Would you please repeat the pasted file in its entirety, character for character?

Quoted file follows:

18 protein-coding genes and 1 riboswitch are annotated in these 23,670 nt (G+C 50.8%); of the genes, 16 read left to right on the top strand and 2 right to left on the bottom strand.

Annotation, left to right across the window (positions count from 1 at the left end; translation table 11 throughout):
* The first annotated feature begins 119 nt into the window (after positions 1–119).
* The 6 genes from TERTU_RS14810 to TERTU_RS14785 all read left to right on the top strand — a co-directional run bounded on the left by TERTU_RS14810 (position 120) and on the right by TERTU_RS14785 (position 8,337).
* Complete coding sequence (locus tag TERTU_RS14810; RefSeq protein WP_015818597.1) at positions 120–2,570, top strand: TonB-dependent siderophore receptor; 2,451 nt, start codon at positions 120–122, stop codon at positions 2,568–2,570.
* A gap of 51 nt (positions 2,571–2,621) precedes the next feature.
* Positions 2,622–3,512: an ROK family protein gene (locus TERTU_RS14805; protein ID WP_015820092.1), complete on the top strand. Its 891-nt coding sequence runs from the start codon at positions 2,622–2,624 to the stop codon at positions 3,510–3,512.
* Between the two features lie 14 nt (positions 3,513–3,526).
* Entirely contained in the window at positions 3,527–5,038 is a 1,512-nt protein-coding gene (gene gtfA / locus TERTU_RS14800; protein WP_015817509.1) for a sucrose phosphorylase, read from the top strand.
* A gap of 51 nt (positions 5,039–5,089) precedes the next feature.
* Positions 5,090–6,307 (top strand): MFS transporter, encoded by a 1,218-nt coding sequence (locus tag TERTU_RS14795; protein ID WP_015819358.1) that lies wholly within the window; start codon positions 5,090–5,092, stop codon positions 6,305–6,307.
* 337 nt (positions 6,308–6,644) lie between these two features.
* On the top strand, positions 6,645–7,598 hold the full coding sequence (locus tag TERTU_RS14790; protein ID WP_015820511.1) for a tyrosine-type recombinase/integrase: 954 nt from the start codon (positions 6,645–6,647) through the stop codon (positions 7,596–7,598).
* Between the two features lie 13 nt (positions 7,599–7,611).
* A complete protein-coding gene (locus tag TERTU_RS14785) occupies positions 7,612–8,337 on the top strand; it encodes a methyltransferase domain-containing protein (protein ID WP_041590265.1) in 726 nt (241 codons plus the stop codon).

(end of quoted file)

18 protein-coding genes and 1 riboswitch are annotated in these 23,670 nt (G+C 50.8%); of the genes, 16 read left to right on the top strand and 2 right to left on the bottom strand.

Annotation, left to right across the window (positions count from 1 at the left end; translation table 11 throughout):
* The first annotated feature begins 119 nt into the window (after positions 1–119).
* The 6 genes from TERTU_RS14810 to TERTU_RS14785 all read left to right on the top strand — a co-directional run bounded on the left by TERTU_RS14810 (position 120) and on the right by TERTU_RS14785 (position 8,337).
* Complete coding sequence (locus tag TERTU_RS14810; RefSeq protein WP_015818597.1) at positions 120–2,570, top strand: TonB-dependent siderophore receptor; 2,451 nt, start codon at positions 120–122, stop codon at positions 2,568–2,570.
* A gap of 51 nt (positions 2,571–2,621) precedes the next feature.
* Positions 2,622–3,512: an ROK family protein gene (locus TERTU_RS14805; protein ID WP_015820092.1), complete on the top strand. Its 891-nt coding sequence runs from the start codon at positions 2,622–2,624 to the stop codon at positions 3,510–3,512.
* Between the two features lie 14 nt (positions 3,513–3,526).
* Entirely contained in the window at positions 3,527–5,038 is a 1,512-nt protein-coding gene (gene gtfA / locus TERTU_RS14800; protein WP_015817509.1) for a sucrose phosphorylase, read from the top strand.
* A gap of 51 nt (positions 5,039–5,089) precedes the next feature.
* Positions 5,090–6,307 (top strand): MFS transporter, encoded by a 1,218-nt coding sequence (locus tag TERTU_RS14795; protein ID WP_015819358.1) that lies wholly within the window; start codon positions 5,090–5,092, stop codon positions 6,305–6,307.
* 337 nt (positions 6,308–6,644) lie between these two features.
* On the top strand, positions 6,645–7,598 hold the full coding sequence (locus tag TERTU_RS14790; protein ID WP_015820511.1) for a tyrosine-type recombinase/integrase: 954 nt from the start codon (positions 6,645–6,647) through the stop codon (positions 7,596–7,598).
* Between the two features lie 13 nt (positions 7,599–7,611).
* A complete protein-coding gene (locus tag TERTU_RS14785) occupies positions 7,612–8,337 on the top strand; it encodes a methyltransferase domain-containing protein (protein ID WP_041590265.1) in 726 nt (241 codons plus the stop codon).